To be ambitious of true honor, of the true glory and perfection of our natures, is the very principle and incentive of virtue.
Sir Philip Sidney (1554 - 1586)
Contributed by: Zaady
Leave me, O Love, which reachest but to dust, And thou, my mind, aspire to higher things; Grow rich in that which never taketh rust; Whatever fades, but fading pleasure brings.
Source: The Arcadia, 1580
Ring out your bells! Let mourning show be spread! For Love is dead.
Thy necessity is yet greater than mine.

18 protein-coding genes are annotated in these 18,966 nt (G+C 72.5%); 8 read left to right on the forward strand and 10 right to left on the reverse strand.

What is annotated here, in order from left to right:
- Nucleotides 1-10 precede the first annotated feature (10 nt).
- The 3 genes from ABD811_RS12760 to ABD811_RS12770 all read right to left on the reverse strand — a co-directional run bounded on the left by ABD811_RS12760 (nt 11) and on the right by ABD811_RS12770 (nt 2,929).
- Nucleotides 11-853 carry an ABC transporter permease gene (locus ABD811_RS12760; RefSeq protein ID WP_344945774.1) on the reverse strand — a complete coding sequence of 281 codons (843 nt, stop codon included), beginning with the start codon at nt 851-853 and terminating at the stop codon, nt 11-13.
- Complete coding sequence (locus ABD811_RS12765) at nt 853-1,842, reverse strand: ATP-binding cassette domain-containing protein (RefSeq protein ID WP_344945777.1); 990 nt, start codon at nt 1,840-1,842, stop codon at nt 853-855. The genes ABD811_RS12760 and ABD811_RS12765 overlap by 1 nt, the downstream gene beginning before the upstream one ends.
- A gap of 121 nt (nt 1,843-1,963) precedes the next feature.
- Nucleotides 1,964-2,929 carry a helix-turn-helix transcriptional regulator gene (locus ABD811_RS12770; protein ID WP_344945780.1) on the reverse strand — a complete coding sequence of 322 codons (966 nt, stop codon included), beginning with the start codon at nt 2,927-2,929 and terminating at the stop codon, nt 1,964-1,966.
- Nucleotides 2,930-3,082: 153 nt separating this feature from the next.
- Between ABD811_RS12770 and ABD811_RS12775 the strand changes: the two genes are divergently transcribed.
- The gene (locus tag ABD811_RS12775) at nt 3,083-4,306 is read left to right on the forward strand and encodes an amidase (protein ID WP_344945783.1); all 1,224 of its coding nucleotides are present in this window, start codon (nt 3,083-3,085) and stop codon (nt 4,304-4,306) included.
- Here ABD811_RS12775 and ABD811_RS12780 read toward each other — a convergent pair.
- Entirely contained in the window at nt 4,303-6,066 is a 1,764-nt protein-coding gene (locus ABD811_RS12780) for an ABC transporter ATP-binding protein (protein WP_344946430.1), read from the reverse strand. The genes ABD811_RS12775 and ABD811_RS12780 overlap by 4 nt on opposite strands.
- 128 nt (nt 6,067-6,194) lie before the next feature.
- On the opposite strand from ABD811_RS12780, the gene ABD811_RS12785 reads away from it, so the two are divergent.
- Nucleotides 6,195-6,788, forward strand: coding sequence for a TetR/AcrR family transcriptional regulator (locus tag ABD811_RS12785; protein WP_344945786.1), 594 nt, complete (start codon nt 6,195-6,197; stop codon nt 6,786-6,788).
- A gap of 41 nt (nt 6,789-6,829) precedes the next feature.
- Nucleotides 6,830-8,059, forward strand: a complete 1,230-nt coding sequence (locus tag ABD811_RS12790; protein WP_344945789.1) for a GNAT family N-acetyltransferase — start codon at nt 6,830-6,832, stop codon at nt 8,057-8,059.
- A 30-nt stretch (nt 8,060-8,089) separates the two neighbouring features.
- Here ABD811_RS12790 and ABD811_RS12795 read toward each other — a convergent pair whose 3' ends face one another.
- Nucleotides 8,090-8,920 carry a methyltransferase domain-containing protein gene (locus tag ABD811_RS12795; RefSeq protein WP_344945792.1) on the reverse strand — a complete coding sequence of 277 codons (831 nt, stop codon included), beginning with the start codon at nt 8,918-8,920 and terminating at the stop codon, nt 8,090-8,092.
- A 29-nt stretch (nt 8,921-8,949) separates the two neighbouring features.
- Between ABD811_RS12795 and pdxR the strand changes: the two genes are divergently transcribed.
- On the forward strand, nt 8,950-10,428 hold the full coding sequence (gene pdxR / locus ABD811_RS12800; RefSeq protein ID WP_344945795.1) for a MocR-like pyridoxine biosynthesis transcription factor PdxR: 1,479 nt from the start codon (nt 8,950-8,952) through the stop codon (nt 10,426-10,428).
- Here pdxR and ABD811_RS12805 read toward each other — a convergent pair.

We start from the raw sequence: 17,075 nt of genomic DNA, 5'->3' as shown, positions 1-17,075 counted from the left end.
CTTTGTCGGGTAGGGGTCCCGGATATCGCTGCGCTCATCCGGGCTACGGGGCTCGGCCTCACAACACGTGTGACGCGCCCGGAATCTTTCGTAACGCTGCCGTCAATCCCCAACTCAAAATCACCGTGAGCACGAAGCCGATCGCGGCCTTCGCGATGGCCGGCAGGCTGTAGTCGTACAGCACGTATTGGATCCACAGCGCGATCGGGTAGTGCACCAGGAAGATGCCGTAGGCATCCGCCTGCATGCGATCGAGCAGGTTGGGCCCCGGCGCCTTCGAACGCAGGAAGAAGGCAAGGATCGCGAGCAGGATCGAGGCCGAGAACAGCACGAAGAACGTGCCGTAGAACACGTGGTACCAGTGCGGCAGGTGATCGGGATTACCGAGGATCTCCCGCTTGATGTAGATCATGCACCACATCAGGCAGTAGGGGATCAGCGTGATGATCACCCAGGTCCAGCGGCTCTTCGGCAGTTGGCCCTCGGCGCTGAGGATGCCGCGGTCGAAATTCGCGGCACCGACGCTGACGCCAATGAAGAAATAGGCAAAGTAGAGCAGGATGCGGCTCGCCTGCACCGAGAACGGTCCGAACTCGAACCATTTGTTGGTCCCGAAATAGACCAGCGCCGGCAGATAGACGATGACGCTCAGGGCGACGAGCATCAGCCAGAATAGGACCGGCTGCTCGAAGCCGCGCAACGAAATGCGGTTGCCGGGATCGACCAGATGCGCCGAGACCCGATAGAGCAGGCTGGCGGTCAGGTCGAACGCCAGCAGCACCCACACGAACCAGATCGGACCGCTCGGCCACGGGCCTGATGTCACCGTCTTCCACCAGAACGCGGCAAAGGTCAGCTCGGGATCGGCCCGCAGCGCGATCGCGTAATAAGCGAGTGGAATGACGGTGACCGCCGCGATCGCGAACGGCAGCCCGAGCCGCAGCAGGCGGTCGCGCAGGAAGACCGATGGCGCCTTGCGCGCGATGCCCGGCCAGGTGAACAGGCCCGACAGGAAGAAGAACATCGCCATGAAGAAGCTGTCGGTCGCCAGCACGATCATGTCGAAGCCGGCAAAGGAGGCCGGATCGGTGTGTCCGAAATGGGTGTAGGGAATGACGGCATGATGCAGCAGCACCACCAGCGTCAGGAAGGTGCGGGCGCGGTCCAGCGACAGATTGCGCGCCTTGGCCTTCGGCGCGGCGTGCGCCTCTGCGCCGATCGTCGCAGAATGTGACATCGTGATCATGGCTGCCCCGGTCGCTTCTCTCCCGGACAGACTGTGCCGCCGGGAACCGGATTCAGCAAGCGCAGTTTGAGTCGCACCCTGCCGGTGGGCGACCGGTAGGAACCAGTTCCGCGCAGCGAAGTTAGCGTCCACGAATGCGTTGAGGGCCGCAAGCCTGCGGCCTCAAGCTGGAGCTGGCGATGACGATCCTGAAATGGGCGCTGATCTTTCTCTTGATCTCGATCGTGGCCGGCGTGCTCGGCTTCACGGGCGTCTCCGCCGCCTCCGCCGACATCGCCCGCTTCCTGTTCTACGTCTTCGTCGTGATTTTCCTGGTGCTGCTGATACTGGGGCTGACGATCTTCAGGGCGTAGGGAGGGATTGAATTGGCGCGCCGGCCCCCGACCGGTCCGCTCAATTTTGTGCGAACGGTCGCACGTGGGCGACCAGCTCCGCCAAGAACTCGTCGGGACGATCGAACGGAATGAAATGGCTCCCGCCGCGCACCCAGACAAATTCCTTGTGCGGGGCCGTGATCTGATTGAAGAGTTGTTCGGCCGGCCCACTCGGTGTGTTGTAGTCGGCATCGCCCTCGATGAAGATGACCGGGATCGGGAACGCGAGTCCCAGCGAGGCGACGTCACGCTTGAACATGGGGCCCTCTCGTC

Source: Said on the battlefield, September 22, 1586, on giving his water bottle to a dying soldier.
They are never alone that are accompanied with noble thoughts.
With how sad steps, O Moon, thou climb'st the skies! How silently, and with how wan a face!
There have been many most excellent poets that have never versified, and now swarm many versifiers that need never answer to the name of poets.
Source: Defence of Poesie, written 1579-80; published 1595
It is great happiness to be praised of them who are most praiseworthy.
To be rhymed to death as is said to be done in Ireland.
Come, Sleep! O Sleep, the certain knot of peace, The baiting-place of wit, the balm of woe, The poor man's wealth, the prisoner's release, Th' indifferent judge between the high and low.
Source: Sonnet XXXIX
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